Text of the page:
This is an opera by Antonio Vivaldi, created exactly 300 years ago in 1717. It is a typical baroque jewel: an absurd plot, lots of characters, beautiful music. The story is very loosely based on the historical events following the death of Cyrus the Great, with Darius ascending the throne. In the opera, Cyrus is survived by two daughters: dim-witted Statira, the eldest, and cunning Argene, both sung by altos. An Oracle declares that whoever marries Statira will inherit the empire, and three suitors enter the scene: Darius (tenor), who seems to be honestly in love with her, Arpago, the greatest general of the army, and Oronte, a sort of prime minister in charge of the administration of the empire. Arpago and Oronte are both sung by sopranos (the profusion of female voices gives a peculiar and interesting character to the opera).
Argene, painfully aware of her sister’s weak mind, plots and schemes to rob her of the throne. First she tries to seduce Darius, who seems completely unmoved by her graces. When this fails, she plots her sister’s murder, planning to inherit the throne, and reign with Oronte. All her plans fail, Statira survives the attempted murder, Argene is incarcerated, Darius marries Statira and is finally crowned, as the title of the opera suggests.
The music is absolutely gorgeous, with many beautiful arias, and the usual light heartedness that Vivaldi can express. The recitativi are intense, and the opera is a mixture of funny and tragic, extremely enjoyable.
Of course (why do I bother mentioning this?) the action is moved to present-day Persia, i.e. Iran, with Cyrus being some sort of sheik, Arpago a modern-day military man, and Oronte in charge of the oil wells. It was not disturbing, and that is all I have to say on the production. The acting, however, was very good, even funny at times. The director used the peculiarities of baroque opera in a clever way, making use of the typical “da capo” arias to provoke the frustration of the other characters, who get bored of Statira going on and on about trivial things (for example). Statira and Argene’s costumes were very flamboyant and beautiful. One funny idea in the production was that, as Oronte and Arpago were performed by women, also all the soldiers under Arpago’s command, and all the workers in Oronte’s squad were women. It was witty.
The conductor was Ottavio Dantone, who had a continuo made of period instruments, but the rest of the orchestra was on modern instruments. They did a fantastic job, but honestly, it is kind of annoying to hear modern violins in baroque music, these days. The effects they can manage (messa di voce, crescendo) sound out of place. But overall, the musical experience was extremely positive, and I really liked Dantone’s energy. Honorable mention to the bassoon, who did a great job in his solo during the aria Non lusinghi il core amante.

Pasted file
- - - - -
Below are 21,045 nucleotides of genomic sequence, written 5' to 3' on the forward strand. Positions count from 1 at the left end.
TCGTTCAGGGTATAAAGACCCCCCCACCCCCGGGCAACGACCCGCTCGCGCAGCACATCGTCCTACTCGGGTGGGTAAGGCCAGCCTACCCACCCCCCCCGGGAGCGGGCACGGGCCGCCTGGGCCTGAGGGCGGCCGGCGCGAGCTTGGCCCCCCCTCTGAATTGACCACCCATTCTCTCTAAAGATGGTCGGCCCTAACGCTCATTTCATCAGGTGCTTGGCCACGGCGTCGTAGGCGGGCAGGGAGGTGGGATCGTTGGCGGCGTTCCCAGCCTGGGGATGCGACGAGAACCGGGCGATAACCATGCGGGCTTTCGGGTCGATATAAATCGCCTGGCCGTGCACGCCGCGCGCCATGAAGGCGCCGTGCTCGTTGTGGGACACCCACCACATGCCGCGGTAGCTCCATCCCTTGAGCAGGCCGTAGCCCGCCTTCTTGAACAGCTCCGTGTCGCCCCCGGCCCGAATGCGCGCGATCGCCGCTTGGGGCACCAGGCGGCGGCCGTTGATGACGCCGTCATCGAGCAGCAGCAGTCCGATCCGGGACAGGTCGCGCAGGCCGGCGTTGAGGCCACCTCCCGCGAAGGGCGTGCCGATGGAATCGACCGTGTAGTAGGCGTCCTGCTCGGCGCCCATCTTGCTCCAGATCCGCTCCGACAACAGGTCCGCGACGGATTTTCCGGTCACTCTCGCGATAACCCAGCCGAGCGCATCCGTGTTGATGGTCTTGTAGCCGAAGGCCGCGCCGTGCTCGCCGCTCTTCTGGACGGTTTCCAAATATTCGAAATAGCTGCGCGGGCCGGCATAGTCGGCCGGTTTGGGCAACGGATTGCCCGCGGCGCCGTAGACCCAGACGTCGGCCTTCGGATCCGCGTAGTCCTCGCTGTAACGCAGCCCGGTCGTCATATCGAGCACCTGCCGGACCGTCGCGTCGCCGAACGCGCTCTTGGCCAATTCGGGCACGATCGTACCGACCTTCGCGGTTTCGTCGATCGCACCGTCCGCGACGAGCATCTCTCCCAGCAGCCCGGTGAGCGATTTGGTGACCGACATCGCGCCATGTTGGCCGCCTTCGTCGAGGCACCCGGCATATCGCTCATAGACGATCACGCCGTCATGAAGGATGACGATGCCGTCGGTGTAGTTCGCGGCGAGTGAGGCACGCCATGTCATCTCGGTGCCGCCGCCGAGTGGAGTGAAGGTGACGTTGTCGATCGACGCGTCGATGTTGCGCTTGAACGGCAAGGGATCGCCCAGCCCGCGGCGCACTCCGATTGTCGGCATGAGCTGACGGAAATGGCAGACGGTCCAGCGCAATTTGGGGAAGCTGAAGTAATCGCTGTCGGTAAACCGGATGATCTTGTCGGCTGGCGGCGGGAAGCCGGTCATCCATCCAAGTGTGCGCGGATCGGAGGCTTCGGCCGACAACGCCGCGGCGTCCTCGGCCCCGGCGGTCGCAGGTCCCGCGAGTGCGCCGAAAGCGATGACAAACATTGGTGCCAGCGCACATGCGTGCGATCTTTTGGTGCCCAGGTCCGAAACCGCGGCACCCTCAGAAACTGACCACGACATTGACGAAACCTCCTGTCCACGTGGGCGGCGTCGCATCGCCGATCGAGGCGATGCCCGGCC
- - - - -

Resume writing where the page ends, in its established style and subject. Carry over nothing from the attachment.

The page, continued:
Dario was Carlo Allemano. His voice is not your typical baroque tenor voice, it is big and with a sizable vibrato, but I enjoyed his performance. He has the right style, a very good technique, and is a good actor.
Sara Mingardo was Statira, I really liked her a lot. Her alto is deep and very well set, with a powerful lower register, and good high notes. Her technique and style are near perfect, she truly is a fantastic performer of this repertoire. I also enjoyed her acting: Statira is really almost mentally deficient, and Mingardo manages to convey a lack of understanding of anything happening around her without turning her character into a joke. Her Statira has feelings and humanity, despite being dumb as a rock.
Statira’s sister, Argene, was Delphine Galou, a somewhat less powerful voice, but with an extremely beautiful timbre. Her coloratura was explosive in the last aria Ferri, ceppi, sangue, morte she was truly amazing. She has great charisma, she captures everybody’s gaze, when on stage, thanks also to her height and her beauty.
Lucia Cirillo performed Oronte with great confidence and came out as one of the strongest voices of the evening. I must hear her again. Veronica Cangemi, as Arpago, had good high notes, but her voice kind of disappeared in the central register, a bit disappointing. Alinda, Oronte’s old girlfriend, was Roberta Mameli, the most beautiful voice of the performance. Not the most characterized or charismatic, but the purest sound. Romina Tomasoni was a solid and funny servant, while Riccardo Novaro held his place as the philosopher Niceno.
I hadn’t been in the Teatro Regio, in Turin, in almost 10 years; it is a very beautiful venue. I was sitting next to a typical “lady from Turin”, with a thick accent, who complained because Dantone was conducting in his shirt, no jacket, no tie, nothing. “I mean, this is a premiere! At the Teatro Regio! Bah!”. I wish Currentzis went to conduct something there, she’d faint.